The Twenty-Something Explorer’s Creed

Lost on purpose


I, __________, am a twentysomething and I am exploring.

Or I’m lost?

I’m not sure which one.

I brought supplies. I prepared. I thought I knew the way, but I think I took a left when maybe it was supposed to be a right?

Or a left, then a right, then a left? Or right, right, left…oh I dunno.

Nothing looks familiar. The birds circling above me seem to be growing in numbers. And I’m scared, to be honest. Actually, I think FREAKED OUT would be more accurate.

I don’t have a map, my mom, Pocahontas, or a furry little animal to show me the way back home.


Lost on purpose

Creative Commons: Entrer dans le rêve


But wait, where’s home? What’s home?

That’s why I went exploring in the first place — to find that place where I could unpack my clothes and start my life. How can I go back to something that I set out to discover? How can I go back to something that no longer exists?

Home is the new world. I will find it or die trying.

OK, not really die trying. That sounded dramatic so I wrote it.

No, really,  I was dying waiting.


I was dying when my nights were spent exploring Netflix hoping to discover some B movie to forget about my D + life.


Sure I’m scared now. More than ever. But I’m also alive now too. I have a certain focus. A certain kind of adrenaline and drive fueling me, compelling me to keep going.

Yeah, I’m lost. But that was the point. Being lost might be the exact spot that I will be found.


You have to get lost to explore.


Explorers get lost on purpose, with purpose. Explorers only find something greater if they first lose site of the familiar.

I will not wait here. I will not hesitate. When morning comes I will move forward. All explorers have to get lost. That’s when they make their biggest discoveries.

I, __________, am a twentysomething and I am an explorer.

Is there anyone out here exploring too?


  1. Dlaine

    When I got the email saying that you had a new post, I was sitting at an airport after saying my first “real” goodbye to my parents headed to London to study abroad. I was terried. Every ounce of my being was telling me that I was going to fail. Heck, I was headed to a foreign country alone. What was I thinking?! Then I read this. It was exactly what I needed to hear. I’m pretty sure I read it over about 4 times just so it would sink in, and I’ll probably continue to read it every day that I’m in London. I think the part that really got me was, “Explorers only find something great if they first lose sight of the familiar.” I even quoted it in my first London blog post 🙂 Going to college was unfamiliar, but it was at least in my home state (Texan and proud) and I knew a couple of people on campus, so this is my first actual step out of the familiar.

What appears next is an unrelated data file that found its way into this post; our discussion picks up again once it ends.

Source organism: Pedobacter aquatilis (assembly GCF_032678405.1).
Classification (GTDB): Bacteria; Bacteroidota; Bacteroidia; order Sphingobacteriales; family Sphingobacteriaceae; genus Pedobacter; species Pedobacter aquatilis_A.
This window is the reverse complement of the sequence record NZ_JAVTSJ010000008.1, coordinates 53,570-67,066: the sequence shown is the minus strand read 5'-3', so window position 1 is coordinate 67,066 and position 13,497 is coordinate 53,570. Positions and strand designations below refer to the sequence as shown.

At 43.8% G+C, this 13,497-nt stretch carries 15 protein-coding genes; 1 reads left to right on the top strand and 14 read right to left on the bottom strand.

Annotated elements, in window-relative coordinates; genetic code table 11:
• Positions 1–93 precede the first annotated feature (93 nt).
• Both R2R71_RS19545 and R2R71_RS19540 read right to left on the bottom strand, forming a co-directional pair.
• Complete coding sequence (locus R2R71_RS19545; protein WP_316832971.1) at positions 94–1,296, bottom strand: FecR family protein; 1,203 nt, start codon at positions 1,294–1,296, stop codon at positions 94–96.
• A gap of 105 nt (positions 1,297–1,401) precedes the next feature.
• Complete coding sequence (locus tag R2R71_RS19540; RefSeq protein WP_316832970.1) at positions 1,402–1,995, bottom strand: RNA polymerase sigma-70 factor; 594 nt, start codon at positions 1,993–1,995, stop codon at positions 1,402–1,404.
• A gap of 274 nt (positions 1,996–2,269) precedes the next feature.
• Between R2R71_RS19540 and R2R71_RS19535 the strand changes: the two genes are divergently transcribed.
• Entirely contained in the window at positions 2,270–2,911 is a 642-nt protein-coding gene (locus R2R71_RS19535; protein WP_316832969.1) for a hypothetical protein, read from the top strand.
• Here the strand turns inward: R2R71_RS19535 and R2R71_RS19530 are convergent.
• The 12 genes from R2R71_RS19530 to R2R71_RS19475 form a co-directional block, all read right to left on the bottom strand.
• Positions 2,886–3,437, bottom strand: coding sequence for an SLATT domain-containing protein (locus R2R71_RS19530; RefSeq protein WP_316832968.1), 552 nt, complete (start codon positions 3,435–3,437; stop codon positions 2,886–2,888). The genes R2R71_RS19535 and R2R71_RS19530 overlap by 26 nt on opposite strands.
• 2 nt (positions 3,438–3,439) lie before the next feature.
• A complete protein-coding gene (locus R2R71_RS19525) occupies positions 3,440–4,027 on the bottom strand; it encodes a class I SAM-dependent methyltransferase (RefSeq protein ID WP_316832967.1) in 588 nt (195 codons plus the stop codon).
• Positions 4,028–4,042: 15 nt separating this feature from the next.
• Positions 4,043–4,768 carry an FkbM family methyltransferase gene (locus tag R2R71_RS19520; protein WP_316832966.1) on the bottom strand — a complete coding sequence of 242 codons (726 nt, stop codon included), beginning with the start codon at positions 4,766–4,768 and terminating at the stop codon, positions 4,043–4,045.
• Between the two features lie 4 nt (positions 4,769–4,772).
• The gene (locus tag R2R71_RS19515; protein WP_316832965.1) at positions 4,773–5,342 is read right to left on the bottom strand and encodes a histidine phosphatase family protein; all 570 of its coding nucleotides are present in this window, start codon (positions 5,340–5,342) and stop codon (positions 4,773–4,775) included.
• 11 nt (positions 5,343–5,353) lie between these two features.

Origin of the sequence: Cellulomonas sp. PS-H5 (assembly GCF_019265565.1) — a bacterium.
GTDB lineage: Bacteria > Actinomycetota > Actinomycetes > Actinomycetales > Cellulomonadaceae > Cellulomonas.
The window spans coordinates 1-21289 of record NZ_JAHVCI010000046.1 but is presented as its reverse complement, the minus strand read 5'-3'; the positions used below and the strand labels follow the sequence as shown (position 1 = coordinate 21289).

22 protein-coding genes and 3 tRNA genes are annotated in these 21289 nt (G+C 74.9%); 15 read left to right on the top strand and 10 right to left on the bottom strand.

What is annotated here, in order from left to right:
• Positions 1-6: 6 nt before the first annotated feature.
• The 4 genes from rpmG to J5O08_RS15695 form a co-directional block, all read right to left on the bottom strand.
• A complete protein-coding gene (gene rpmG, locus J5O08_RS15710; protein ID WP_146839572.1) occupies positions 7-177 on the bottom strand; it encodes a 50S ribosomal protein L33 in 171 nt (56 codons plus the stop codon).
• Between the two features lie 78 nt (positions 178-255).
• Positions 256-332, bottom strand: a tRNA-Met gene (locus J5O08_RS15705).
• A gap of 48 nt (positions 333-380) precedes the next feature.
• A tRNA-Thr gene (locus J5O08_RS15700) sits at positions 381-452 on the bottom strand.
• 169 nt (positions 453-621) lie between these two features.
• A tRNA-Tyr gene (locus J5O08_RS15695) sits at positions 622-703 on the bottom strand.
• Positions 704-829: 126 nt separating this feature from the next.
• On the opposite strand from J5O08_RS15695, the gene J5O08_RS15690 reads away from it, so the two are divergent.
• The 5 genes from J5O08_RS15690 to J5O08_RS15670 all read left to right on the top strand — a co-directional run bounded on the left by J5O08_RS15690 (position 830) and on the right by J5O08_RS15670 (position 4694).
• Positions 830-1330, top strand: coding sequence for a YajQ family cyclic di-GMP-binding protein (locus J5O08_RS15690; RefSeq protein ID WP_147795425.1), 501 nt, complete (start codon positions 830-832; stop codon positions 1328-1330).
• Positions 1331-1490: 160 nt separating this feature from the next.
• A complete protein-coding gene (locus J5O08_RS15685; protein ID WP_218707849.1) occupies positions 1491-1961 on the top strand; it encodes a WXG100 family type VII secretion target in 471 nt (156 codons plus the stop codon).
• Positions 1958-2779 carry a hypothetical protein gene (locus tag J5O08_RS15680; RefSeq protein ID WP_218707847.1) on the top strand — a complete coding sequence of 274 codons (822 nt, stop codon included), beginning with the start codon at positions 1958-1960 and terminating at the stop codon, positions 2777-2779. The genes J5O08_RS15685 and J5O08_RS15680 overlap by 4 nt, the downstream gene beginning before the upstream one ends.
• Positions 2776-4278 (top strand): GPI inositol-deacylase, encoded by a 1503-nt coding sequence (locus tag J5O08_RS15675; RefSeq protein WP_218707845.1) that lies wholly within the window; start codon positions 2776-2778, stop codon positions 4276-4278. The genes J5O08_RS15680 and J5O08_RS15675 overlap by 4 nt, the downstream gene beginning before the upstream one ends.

I guess what I’m trying to say is thank you. I was doubting myself, but when I read this, it gave me the reassurance that I am a strong, independent woman with a lot of European adventures on the horizon, and that’s nothing to be scared of.

    • admin

      Dlaine — Wow, is all I can say. Thank you for sharing your story and I’m amazed at the perfect timing.

      “European adventures” sounds like a great way to get lost to me 🙂

  2. Samantha

    I’m here! I love that quote, “Lost on purpose, with purpose” and i can definitely identify with it. I think a lot of people don’t get why i am choosing to take an Americorps job that i know little about and that will essentially require me to live out of a duffel bag as i move from place to place over the next several months, but i’m doing it with purpose. And for the first time in a long time i’m gonna be really living (i finally can ditch the netflix – or hulu as the case may be). Thanks for the post!!!

    • admin

      Samantha – You’re definitely doing “lost on purpose, with purpose” right! Congratulations for not choosing comfortable


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